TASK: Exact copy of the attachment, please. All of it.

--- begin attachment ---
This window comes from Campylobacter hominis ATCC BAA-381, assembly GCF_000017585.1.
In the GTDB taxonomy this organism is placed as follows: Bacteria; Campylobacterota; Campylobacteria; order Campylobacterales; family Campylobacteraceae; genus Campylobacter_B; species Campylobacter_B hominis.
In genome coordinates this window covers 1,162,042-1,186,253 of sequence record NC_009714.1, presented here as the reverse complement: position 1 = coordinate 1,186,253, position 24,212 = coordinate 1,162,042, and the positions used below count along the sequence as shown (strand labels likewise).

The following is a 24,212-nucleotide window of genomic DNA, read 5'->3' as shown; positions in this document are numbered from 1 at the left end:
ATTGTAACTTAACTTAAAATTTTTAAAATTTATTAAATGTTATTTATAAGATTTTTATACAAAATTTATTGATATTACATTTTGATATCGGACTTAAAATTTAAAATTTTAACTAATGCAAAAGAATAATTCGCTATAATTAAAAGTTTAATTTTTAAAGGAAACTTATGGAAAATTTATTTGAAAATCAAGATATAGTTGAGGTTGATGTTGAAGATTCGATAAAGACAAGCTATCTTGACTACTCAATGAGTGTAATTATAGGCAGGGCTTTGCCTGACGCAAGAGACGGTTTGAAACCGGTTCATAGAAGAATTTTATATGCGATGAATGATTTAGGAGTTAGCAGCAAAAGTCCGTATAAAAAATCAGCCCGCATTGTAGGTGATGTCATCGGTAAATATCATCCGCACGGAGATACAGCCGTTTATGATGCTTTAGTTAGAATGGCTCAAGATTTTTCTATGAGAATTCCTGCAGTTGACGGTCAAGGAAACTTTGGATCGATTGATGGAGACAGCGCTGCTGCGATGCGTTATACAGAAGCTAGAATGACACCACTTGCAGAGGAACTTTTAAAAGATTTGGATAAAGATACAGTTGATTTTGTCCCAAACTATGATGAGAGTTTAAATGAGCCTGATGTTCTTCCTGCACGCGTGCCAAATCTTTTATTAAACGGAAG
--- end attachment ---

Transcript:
This window comes from Campylobacter hominis ATCC BAA-381, assembly GCF_000017585.1.
In the GTDB taxonomy this organism is placed as follows: Bacteria; Campylobacterota; Campylobacteria; order Campylobacterales; family Campylobacteraceae; genus Campylobacter_B; species Campylobacter_B hominis.
In genome coordinates this window covers 1,162,042-1,186,253 of sequence record NC_009714.1, presented here as the reverse complement: position 1 = coordinate 1,186,253, position 24,212 = coordinate 1,162,042, and the positions used below count along the sequence as shown (strand labels likewise).

The following is a 24,212-nucleotide window of genomic DNA, read 5'->3' as shown; positions in this document are numbered from 1 at the left end:
ATTGTAACTTAACTTAAAATTTTTAAAATTTATTAAATGTTATTTATAAGATTTTTATACAAAATTTATTGATATTACATTTTGATATCGGACTTAAAATTTAAAATTTTAACTAATGCAAAAGAATAATTCGCTATAATTAAAAGTTTAATTTTTAAAGGAAACTTATGGAAAATTTATTTGAAAATCAAGATATAGTTGAGGTTGATGTTGAAGATTCGATAAAGACAAGCTATCTTGACTACTCAATGAGTGTAATTATAGGCAGGGCTTTGCCTGACGCAAGAGACGGTTTGAAACCGGTTCATAGAAGAATTTTATATGCGATGAATGATTTAGGAGTTAGCAGCAAAAGTCCGTATAAAAAATCAGCCCGCATTGTAGGTGATGTCATCGGTAAATATCATCCGCACGGAGATACAGCCGTTTATGATGCTTTAGTTAGAATGGCTCAAGATTTTTCTATGAGAATTCCTGCAGTTGACGGTCAAGGAAACTTTGGATCGATTGATGGAGACAGCGCTGCTGCGATGCGTTATACAGAAGCTAGAATGACACCACTTGCAGAGGAACTTTTAAAAGATTTGGATAAAGATACAGTTGATTTTGTCCCAAACTATGATGAGAGTTTAAATGAGCCTGATGTTCTTCCTGCACGCGTGCCAAATCTTTTATTAAACGGAAG